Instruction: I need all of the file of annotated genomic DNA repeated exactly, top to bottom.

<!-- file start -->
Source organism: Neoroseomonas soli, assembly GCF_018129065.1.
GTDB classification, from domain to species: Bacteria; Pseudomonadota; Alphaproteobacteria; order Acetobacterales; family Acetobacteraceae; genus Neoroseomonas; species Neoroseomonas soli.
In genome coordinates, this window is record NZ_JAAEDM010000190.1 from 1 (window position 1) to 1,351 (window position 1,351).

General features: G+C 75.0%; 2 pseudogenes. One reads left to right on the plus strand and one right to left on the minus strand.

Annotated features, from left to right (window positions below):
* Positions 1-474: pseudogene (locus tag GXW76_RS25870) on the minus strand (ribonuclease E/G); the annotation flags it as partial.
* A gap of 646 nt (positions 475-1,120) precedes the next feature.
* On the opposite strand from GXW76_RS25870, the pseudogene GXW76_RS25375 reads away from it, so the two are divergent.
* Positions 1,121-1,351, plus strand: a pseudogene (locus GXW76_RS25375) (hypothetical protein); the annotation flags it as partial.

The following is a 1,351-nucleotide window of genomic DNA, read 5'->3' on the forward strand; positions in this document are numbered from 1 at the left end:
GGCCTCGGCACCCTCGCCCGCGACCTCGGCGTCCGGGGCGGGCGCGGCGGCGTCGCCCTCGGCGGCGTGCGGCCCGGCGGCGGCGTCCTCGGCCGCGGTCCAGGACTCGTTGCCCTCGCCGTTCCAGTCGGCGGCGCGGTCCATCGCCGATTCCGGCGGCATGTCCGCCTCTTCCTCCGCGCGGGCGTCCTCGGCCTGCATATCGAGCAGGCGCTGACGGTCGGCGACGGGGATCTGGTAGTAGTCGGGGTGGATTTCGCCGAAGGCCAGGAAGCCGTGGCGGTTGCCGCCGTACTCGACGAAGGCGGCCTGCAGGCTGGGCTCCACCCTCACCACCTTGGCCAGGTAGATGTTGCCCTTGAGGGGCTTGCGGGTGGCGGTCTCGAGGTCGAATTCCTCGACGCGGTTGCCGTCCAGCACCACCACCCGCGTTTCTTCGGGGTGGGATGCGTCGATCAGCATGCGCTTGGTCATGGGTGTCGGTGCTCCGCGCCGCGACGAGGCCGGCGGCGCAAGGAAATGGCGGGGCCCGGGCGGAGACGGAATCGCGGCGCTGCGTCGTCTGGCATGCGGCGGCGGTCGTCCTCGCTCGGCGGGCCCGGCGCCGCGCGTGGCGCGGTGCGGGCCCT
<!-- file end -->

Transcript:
Source organism: Neoroseomonas soli, assembly GCF_018129065.1.
GTDB classification, from domain to species: Bacteria; Pseudomonadota; Alphaproteobacteria; order Acetobacterales; family Acetobacteraceae; genus Neoroseomonas; species Neoroseomonas soli.
In genome coordinates, this window is record NZ_JAAEDM010000190.1 from 1 (window position 1) to 1,351 (window position 1,351).

General features: G+C 75.0%; 2 pseudogenes. One reads left to right on the plus strand and one right to left on the minus strand.

Annotated features, from left to right (window positions below):
* Positions 1-474: pseudogene (locus tag GXW76_RS25870) on the minus strand (ribonuclease E/G); the annotation flags it as partial.
* A gap of 646 nt (positions 475-1,120) precedes the next feature.
* On the opposite strand from GXW76_RS25870, the pseudogene GXW76_RS25375 reads away from it, so the two are divergent.
* Positions 1,121-1,351, plus strand: a pseudogene (locus GXW76_RS25375) (hypothetical protein); the annotation flags it as partial.

The following is a 1,351-nucleotide window of genomic DNA, read 5'->3' on the forward strand; positions in this document are numbered from 1 at the left end:
GGCCTCGGCACCCTCGCCCGCGACCTCGGCGTCCGGGGCGGGCGCGGCGGCGTCGCCCTCGGCGGCGTGCGGCCCGGCGGCGGCGTCCTCGGCCGCGGTCCAGGACTCGTTGCCCTCGCCGTTCCAGTCGGCGGCGCGGTCCATCGCCGATTCCGGCGGCATGTCCGCCTCTTCCTCCGCGCGGGCGTCCTCGGCCTGCATATCGAGCAGGCGCTGACGGTCGGCGACGGGGATCTGGTAGTAGTCGGGGTGGATTTCGCCGAAGGCCAGGAAGCCGTGGCGGTTGCCGCCGTACTCGACGAAGGCGGCCTGCAGGCTGGGCTCCACCCTCACCACCTTGGCCAGGTAGATGTTGCCCTTGAGGGGCTTGCGGGTGGCGGTCTCGAGGTCGAATTCCTCGACGCGGTTGCCGTCCAGCACCACCACCCGCGTTTCTTCGGGGTGGGATGCGTCGATCAGCATGCGCTTGGTCATGGGTGTCGGTGCTCCGCGCCGCGACGAGGCCGGCGGCGCAAGGAAATGGCGGGGCCCGGGCGGAGACGGAATCGCGGCGCTGCGTCGTCTGGCATGCGGCGGCGGTCGTCCTCGCTCGGCGGGCCCGGCGCCGCGCGTGGCGCGGTGCGGGCCCT